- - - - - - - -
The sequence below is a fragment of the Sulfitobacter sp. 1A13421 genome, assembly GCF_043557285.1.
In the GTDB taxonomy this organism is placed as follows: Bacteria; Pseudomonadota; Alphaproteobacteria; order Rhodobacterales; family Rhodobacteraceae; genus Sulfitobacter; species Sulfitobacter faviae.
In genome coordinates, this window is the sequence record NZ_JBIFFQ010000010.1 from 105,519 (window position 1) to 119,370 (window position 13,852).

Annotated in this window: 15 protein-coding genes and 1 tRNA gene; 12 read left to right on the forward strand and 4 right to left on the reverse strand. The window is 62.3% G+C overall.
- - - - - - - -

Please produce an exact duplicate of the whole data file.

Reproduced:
The sequence below is a fragment of the Sulfitobacter sp. 1A13421 genome, assembly GCF_043557285.1.
In the GTDB taxonomy this organism is placed as follows: Bacteria; Pseudomonadota; Alphaproteobacteria; order Rhodobacterales; family Rhodobacteraceae; genus Sulfitobacter; species Sulfitobacter faviae.
In genome coordinates, this window is the sequence record NZ_JBIFFQ010000010.1 from 105,519 (window position 1) to 119,370 (window position 13,852).

Annotated in this window: 15 protein-coding genes and 1 tRNA gene; 12 read left to right on the forward strand and 4 right to left on the reverse strand. The window is 62.3% G+C overall.